Tumultuous times for China’s tycoons
Xiao Jianhua, who returned to the mainland to assist in investigations, is the latest Chinese tycoon to lose control of his own fate
China’s economic boom in recent decades has created a group of billionaires who amassed wealth at dazzling speed, but who are finding themselves targets in the country’s opaque political and economic system.
Xiao Jianhua, who with his wife ranked 32nd on the Hurun China Rich List 2016 with about US$6 billion, is the latest tycoon to be snatched by China’s opaque law enforcementmachine. Sources told the South China Morning Post that Xiao is in mainland China assisting with investigations.
Below is a brief introduction to some Chinese tycoons who have experienced such troubles:
Xiao, 46, is the founder of Tomorrow Group, a mainland holding company with business in areas including financial institutions, IT and energy. An investigative report published in April 2013 by New Fortune, a mainland-based financial journal, said Tomorrow Group controls at least nine listed companies as well as 30 financial institutions, including 12 city banks and six brokerage houses, via other entities.
In a rare interview in May 2013 with the 21st Century Business Herald, Xiao denied he committed any crimes while growing his business. Xiao said then that “none of the senior executives at Tomorrow Group has ever been involved in any investigation or questioning by the Chinese authorities”.
The business deals of Xiao, who claims to hold Canadian citizenship, are extensive and opaque. According to a New York Times report published in April 2014, Xiao’s companies helped President Xi Jinping’s relatives dispose of some of their assets after Xi came to power in 2013.
Xiao, who amassed huge wealth, lived at the Four Seasons Hotel in Hong Kong for the past few years but on January 27, Lunar New Year’s eve, he left the luxury hotel with a number of people from the Chinese authoritiesand returned to mainland China.
Guo, the controlling shareholder in Beijing Zenith Holdings and Beijing Pangu Investment, is in self-imposed exile abroad, nearly two years after he told the South China Morning Post he was in New York for treatment of a leg injury, and would return to China soon.
A day before Xiao left the Four Seasons in Hong Kong, Guo conducted an hour-long video interview with the Mirror Group, an overseas Chinese media outlet, in which he alleged that Fu Zhenghua, a Chinese public security vice-minister, had misused his power against Guo.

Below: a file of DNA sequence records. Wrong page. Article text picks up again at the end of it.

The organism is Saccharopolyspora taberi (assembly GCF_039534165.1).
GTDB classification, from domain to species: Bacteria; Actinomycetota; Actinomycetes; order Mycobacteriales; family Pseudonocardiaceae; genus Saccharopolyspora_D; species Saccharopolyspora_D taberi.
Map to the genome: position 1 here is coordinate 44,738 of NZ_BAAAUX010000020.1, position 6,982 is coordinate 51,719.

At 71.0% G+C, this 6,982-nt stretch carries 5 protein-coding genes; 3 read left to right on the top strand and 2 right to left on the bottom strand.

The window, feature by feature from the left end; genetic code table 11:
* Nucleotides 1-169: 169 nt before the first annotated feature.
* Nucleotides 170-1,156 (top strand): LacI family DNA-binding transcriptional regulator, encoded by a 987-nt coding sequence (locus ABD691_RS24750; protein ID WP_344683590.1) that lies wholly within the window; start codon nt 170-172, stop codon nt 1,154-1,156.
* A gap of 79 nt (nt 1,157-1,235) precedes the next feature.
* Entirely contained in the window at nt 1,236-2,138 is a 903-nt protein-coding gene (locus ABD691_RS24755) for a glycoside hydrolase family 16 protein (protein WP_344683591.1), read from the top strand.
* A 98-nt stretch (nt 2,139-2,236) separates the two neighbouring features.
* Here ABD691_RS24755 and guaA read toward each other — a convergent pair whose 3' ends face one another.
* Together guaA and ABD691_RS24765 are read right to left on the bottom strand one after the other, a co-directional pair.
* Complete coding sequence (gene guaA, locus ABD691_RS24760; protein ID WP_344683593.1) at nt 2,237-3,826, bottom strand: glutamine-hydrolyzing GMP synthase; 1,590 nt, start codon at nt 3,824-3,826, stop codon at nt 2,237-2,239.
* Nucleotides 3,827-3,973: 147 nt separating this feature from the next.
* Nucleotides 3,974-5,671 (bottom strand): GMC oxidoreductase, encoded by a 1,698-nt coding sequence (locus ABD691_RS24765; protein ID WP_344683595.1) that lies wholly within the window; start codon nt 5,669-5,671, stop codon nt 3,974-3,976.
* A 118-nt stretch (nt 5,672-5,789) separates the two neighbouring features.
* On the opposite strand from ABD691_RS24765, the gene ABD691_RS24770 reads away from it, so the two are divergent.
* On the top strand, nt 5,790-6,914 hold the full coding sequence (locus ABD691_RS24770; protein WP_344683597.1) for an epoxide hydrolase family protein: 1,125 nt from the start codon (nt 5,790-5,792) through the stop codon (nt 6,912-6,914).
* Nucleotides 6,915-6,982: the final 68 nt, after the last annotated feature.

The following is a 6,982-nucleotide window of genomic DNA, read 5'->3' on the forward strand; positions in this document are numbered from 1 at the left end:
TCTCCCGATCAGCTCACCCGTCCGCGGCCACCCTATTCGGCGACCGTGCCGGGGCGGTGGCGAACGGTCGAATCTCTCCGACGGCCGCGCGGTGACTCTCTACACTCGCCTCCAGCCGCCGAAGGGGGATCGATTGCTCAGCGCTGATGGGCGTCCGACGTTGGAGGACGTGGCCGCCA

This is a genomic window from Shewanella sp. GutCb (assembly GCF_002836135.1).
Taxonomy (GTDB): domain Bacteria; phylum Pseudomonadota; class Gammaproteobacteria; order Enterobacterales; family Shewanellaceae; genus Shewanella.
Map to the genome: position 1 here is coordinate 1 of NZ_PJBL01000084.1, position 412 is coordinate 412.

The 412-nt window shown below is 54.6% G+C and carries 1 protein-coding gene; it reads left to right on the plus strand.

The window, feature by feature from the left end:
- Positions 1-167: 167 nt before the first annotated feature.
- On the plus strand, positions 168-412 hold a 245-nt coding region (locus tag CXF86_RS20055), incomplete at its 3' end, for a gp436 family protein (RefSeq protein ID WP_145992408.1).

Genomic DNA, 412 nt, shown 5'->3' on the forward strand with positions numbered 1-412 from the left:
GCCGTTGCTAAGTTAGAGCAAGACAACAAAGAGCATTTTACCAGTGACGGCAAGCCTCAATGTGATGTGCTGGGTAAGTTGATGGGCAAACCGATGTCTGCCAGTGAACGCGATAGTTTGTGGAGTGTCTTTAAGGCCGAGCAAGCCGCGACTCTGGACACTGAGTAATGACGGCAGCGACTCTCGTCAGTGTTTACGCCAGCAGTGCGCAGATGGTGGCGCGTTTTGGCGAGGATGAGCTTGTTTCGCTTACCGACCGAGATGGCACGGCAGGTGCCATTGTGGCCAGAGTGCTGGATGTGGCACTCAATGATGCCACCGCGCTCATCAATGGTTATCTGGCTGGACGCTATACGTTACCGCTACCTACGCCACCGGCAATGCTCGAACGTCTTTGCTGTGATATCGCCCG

Guo, a 50-year-old who toppled the Beijing vice-mayor with a sex tape in 2006, said in the interview that his bitter fight against Li You, a former business partner, over the control of Founder Group, a business entity of Peking University, was a proxy war for those behind the scenes.
Guo said he was speaking out to “protect my life, protect my money, and seek revenge”.
Lai, 58, is a former Chinese businessman who is serving a life sentence in China for operating the country’s largest smuggling business in the 1990s.
He was extradited to China in 2011 from a 12-year stay in Canada and was sentenced to life imprisonment the following year. Lai made petitions from prison last month, applying to shift his assets in the custody of Xiamen Customs to the courts, according to documents seen by the Post.
Xu was widely regarded to be China’s No 1 hedge fund manager with a reputation of chasing stock price gains with gusto.
The 40-year-old, who did not attend college, was one of the most sought-after investment stars in China’s highly speculative stock market. His private investment firm, Zexi Investment, offered the highest return among its peers and managed nearly 20 billion yuan (US$2.9 billion) in assets at its peak.
Xu was arrested for insider trading and stock market manipulation in 2015 while on the way to attend his grandmother’s 100th birthday party. He was sentenced to five-and-a-half years’ imprisonment last month in Qingdao. Chinese financial media group Caixin cited unnamed sources as saying Xu was fined 11 billion yuan by the court, setting a record penalty for economic crimes by an individual.
Guo went missing “mysteriously” for three days in December 2015, prompting related listed companies to request trading suspensions in Shanghai and Hong Kong. Guo later said he had been “assisting in certain investigations carried out by mainland judiciary authorities”, although details of these investigations were not made available.
Guo was not found guilty of any crimes, at least publicly.
Xu was a Chinese billionaire businessman associated with disgraced Communist Party “princeling” Bo Xilai. The former founder of the conglomerate Dalian Shide Group was sentenced in 2012 to a four-year prison term for offering Bo and his family 20.6 million yuan in bribes. Xu died of a heart attack in a Hubei prison in 2015 at age 44, two months before his scheduled release.
Xu had an estimated net worth of US$1.05 billion (then 8.5 billion yuan) in 2005, which made him the eighth-richest man in the country.